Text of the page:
Seminars

  • Founded
    2007
  • Seminar Number
    721

The Comparative Philosophy Seminar seeks to advance constructive philosophical projects by bringing together scholars with training in diverse areas of Asian (mostly Buddhist) thought and Western Philosophy. Comparison in this context is not employed to loan authority to one set of obscure discoveries by revealing its resonances with the works of others, deemed less obscure. Nor does it sociologize philosophy in search of general laws of human cultural and intellectual development. Rather, the intent is to explicate, and employ, the fullness of an expanded philosophical toolset—and see how that works. The seminar ordinarily invites respondents who are versed in the relevant field of philosophical inquiry, but who are not necessarily specialists in Asian thought. In order to facilitate an ongoing conversation, seminar meetings for a given year are loosely organized around a very general theme, which speakers are asked to address when possible. In past years, the themes have been “Personal Identity” (2007–2008) and “Meta-Ethics” (2008–2009).


Co-Chairs
Professor Jonathan C. Gold
jcgold@princeton.edu

Professor Hagop Sarkissian
hagop.sarkissian@baruch.cuny.edu

Rapporteur
Verena Meyer
vhm2111@columbia.edu


Meeting dates and locations are subject to change. Please confirm details with the seminar rapporteur.


Meeting Schedule

09/20/2019 80 Claremont Ave, Columbia University
5:30 PM
AUTONOMY, DEFERENCE, AND “GETTING IT ONESELF” (ZIDE 自)
Justin Tiwald, San Francisco State University
Abstract

Abstract

This paper is on the topic of deliberative autonomy in (primarily) post-classical Chinese moral epistemology. By “deliberative autonomy,” I mean the epistemic state or achievement in which one’s ethical views or beliefs are those that seem right to oneself and are based on reasons or considerations that one understands for oneself. This is to be contrasted with holding a view or belief based primarily on the authority or expertise of others, without seeing for oneself that the view is correct or why it is correct.
The Chinese philosophical tradition is rich in discussion of the nature, value, and function of deliberative autonomy, having much to say both in its defense and against it. I will focus my discussion by looking more closely at what Neo-Confucians have said about a particular term of art, zide 自得 (“getting it oneself”). I translate and discuss some passages on “getting it oneself” in the works and recorded lessons of influential Song, Ming, and Qing Confucians, note different types of deliberative autonomy implied by these passages, and discuss Wm. Theodore de Bary’s famous explication of “getting it oneself.” I consider whether the premium these Confucians placed on zide has the implications for liberal education that de Bary proposes and describe how proponents of zide could respond to formidable and important Xunzian arguments for deference to traditions and expertise.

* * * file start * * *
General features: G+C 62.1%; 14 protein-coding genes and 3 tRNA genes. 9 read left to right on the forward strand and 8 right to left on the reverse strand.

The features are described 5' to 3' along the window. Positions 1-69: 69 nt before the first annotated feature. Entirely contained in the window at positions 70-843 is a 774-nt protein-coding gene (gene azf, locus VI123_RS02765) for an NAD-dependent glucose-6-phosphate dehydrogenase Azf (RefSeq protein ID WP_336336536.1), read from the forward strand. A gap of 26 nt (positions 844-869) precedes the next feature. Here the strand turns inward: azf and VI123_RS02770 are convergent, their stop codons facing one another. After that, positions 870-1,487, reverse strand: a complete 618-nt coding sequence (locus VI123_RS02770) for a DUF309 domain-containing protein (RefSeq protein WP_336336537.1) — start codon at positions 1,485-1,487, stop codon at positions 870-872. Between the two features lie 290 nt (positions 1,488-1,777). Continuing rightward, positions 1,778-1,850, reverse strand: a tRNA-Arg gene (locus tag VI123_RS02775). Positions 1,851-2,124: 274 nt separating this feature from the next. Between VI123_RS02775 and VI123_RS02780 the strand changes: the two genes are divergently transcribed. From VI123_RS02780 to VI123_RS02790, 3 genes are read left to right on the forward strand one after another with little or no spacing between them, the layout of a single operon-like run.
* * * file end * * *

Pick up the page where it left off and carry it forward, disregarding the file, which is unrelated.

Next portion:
Respondent: Katja Vogt, Columbia University



10/11/2019 80 Claremont Ave, Columbia University
5:30 PM
THE ROLE OF NEGATIVE EMOTIONS IN THE GOOD LIFE: REFLECTIONS FROM THE ZHUANGZI
Richard Kim, Loyola University, Chicago
Abstract

Abstract

The philosophical and psychological literature on well-being tend to focus on the prudential value of positive emotions such as pleasure, joy, or gratitude. But how do the negative emotions such as grief fit into our understanding of well-being? It is often assumed that negative emotions are intrinsically bad far us and that we should work toward eliminating them, especially from the perspective of our own well-being.

In this presentation I want to question this assumption by drawing on the ideas of Zhuangzi (a prominent early Daoist thinker from the 4th Century BCE) to argue that negative emotions are not intrinsically bad for us, and that their prudential value or disvalue is context dependent. Zhuangzi's outlook, with his focus on the flexibility of perspectives and living according to our natural, spontaneous inclinations, gives us reason to reconsider the role of negative emotions in our lives and how we might think about them in a more constructive way.





11/08/2019 80 Claremont Ave, Columbia University
5:30 PM

Sungmoon Kim, City University of Hong Kong




12/06/2019 80 Claremont Ave, Columbia University
5:30 PM

Paul R. Goldin, University of Pennsylvania




02/07/2020 80 Claremont Ave, Columbia University
5:30 PM

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03/06/2020 80 Claremont Ave, Columbia University
5:30 PM

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04/03/2020 80 Claremont Ave, Columbia University
5:30 PM

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05/01/2020 80 Claremont Ave, Columbia University
5:30 PM

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